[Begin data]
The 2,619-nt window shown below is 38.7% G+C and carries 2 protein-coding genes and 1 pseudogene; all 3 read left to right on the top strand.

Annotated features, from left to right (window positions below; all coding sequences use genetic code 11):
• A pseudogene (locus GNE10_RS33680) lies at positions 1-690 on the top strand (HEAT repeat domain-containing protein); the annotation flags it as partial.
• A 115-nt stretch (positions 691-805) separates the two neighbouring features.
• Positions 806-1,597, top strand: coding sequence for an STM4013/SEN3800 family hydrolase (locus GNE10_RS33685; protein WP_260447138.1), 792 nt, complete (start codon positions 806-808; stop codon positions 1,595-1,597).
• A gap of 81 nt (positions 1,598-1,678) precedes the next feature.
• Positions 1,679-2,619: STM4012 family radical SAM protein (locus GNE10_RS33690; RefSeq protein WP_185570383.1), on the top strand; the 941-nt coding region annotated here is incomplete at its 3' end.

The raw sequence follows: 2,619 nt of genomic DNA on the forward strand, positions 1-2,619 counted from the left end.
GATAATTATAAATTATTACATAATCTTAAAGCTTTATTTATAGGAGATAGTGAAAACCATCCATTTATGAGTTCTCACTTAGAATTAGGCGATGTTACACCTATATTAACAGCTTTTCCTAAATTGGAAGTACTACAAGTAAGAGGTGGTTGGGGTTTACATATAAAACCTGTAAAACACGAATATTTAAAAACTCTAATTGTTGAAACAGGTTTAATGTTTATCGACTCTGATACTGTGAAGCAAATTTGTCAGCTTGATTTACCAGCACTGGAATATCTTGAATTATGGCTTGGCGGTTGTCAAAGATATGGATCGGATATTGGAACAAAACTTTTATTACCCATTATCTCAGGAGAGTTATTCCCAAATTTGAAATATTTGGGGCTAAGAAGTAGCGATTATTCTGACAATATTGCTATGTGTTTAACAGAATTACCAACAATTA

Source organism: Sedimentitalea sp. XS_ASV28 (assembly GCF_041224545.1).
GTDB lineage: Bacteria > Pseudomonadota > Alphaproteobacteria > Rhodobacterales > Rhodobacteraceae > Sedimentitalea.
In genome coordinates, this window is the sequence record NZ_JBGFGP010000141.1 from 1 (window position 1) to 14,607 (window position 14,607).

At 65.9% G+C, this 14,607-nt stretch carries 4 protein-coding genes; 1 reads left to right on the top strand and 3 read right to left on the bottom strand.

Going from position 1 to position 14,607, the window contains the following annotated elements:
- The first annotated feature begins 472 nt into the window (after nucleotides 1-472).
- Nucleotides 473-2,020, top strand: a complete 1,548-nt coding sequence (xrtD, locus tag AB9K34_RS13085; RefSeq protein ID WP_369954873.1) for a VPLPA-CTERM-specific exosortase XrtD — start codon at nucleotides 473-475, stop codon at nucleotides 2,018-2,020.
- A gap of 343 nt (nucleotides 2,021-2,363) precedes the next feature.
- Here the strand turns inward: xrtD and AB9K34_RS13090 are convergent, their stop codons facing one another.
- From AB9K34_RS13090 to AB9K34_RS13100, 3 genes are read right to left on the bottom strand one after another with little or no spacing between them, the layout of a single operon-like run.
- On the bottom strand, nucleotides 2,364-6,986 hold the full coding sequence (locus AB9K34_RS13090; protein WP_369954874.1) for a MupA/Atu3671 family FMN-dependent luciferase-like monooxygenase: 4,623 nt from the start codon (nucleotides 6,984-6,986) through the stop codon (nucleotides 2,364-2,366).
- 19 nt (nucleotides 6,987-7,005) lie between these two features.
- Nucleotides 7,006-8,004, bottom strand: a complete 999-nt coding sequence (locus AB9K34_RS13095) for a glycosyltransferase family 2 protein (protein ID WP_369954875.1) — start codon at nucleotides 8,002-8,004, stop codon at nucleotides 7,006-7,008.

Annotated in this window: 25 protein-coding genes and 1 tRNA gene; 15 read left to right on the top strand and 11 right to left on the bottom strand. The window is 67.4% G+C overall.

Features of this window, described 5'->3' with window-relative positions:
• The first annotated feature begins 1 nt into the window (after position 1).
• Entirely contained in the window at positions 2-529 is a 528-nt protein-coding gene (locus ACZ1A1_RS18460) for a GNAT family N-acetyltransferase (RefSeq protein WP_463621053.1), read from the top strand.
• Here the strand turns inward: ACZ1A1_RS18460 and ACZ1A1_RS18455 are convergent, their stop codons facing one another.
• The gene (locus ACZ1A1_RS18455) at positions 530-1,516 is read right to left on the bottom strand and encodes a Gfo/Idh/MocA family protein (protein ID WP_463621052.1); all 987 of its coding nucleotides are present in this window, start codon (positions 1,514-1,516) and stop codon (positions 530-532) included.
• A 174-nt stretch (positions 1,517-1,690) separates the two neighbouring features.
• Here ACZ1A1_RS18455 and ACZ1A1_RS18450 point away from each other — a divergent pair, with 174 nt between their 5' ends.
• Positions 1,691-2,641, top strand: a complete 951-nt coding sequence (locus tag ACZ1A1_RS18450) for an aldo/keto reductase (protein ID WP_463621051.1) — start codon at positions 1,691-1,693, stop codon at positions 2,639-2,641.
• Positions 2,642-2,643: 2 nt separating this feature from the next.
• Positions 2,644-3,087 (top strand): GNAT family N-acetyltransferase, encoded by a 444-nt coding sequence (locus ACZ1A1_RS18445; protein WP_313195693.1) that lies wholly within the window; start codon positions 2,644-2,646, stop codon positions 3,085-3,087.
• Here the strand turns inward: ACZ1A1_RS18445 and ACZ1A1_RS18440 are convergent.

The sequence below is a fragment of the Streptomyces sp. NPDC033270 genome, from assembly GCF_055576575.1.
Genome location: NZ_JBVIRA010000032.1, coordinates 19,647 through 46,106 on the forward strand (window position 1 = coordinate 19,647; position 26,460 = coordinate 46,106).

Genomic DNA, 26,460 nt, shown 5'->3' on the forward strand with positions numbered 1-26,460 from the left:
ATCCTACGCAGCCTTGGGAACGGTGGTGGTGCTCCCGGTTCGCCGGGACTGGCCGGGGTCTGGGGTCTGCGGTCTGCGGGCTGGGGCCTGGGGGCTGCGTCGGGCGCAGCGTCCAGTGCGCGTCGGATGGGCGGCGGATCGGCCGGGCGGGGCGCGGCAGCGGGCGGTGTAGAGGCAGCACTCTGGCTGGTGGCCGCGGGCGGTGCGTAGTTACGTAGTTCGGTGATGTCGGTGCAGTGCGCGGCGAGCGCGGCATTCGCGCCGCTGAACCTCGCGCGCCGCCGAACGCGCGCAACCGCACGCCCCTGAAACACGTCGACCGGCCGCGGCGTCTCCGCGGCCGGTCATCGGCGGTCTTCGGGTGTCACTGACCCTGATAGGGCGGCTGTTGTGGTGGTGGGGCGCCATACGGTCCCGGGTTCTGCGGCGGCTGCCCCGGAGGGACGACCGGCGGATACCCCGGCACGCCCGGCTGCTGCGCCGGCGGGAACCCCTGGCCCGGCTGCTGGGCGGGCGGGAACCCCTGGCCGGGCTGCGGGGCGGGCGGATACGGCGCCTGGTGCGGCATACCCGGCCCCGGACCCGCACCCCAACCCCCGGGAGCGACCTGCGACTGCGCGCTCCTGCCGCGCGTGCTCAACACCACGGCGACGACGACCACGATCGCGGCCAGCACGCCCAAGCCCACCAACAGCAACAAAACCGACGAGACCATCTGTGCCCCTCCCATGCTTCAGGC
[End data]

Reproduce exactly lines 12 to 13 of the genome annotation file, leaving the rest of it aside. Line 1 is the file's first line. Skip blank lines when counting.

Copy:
In genome coordinates, this window is the sequence record NZ_JBGFGP010000141.1 from 1 (window position 1) to 14,607 (window position 14,607).

At 65.9% G+C, this 14,607-nt stretch carries 4 protein-coding genes; 1 reads left to right on the top strand and 3 read right to left on the bottom strand.